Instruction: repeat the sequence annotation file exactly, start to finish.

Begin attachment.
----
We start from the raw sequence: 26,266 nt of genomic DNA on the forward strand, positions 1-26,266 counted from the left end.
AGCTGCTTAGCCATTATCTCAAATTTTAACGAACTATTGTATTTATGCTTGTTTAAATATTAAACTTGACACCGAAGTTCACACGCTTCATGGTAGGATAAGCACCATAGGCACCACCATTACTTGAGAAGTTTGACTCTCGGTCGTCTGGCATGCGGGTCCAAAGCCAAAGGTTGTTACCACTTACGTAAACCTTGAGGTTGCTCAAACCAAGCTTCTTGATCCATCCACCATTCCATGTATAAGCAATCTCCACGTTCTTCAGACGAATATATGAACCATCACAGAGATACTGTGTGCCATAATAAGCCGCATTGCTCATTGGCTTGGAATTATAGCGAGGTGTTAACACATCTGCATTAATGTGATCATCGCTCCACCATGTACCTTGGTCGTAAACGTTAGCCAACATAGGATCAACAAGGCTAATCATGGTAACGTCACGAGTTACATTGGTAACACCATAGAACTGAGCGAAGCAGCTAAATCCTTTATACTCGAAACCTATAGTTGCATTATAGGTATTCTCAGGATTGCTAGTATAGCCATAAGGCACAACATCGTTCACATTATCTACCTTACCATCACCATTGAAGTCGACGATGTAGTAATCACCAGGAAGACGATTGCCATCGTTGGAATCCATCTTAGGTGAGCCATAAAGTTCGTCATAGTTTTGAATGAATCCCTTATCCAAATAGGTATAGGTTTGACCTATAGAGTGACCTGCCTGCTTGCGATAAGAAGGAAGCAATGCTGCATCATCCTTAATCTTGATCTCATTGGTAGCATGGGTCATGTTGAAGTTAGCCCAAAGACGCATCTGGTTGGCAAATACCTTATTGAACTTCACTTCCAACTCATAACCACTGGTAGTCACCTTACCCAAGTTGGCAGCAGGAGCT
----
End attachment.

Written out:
We start from the raw sequence: 26,266 nt of genomic DNA on the forward strand, positions 1-26,266 counted from the left end.
AGCTGCTTAGCCATTATCTCAAATTTTAACGAACTATTGTATTTATGCTTGTTTAAATATTAAACTTGACACCGAAGTTCACACGCTTCATGGTAGGATAAGCACCATAGGCACCACCATTACTTGAGAAGTTTGACTCTCGGTCGTCTGGCATGCGGGTCCAAAGCCAAAGGTTGTTACCACTTACGTAAACCTTGAGGTTGCTCAAACCAAGCTTCTTGATCCATCCACCATTCCATGTATAAGCAATCTCCACGTTCTTCAGACGAATATATGAACCATCACAGAGATACTGTGTGCCATAATAAGCCGCATTGCTCATTGGCTTGGAATTATAGCGAGGTGTTAACACATCTGCATTAATGTGATCATCGCTCCACCATGTACCTTGGTCGTAAACGTTAGCCAACATAGGATCAACAAGGCTAATCATGGTAACGTCACGAGTTACATTGGTAACACCATAGAACTGAGCGAAGCAGCTAAATCCTTTATACTCGAAACCTATAGTTGCATTATAGGTATTCTCAGGATTGCTAGTATAGCCATAAGGCACAACATCGTTCACATTATCTACCTTACCATCACCATTGAAGTCGACGATGTAGTAATCACCAGGAAGACGATTGCCATCGTTGGAATCCATCTTAGGTGAGCCATAAAGTTCGTCATAGTTTTGAATGAATCCCTTATCCAAATAGGTATAGGTTTGACCTATAGAGTGACCTGCCTGCTTGCGATAAGAAGGAAGCAATGCTGCATCATCCTTAATCTTGATCTCATTGGTAGCATGGGTCATGTTGAAGTTAGCCCAAAGACGCATCTGGTTGGCAAATACCTTATTGAACTTCACTTCCAACTCATAACCACTGGTAGTCACCTTACCCAAGTTGGCAGCAGGAGCT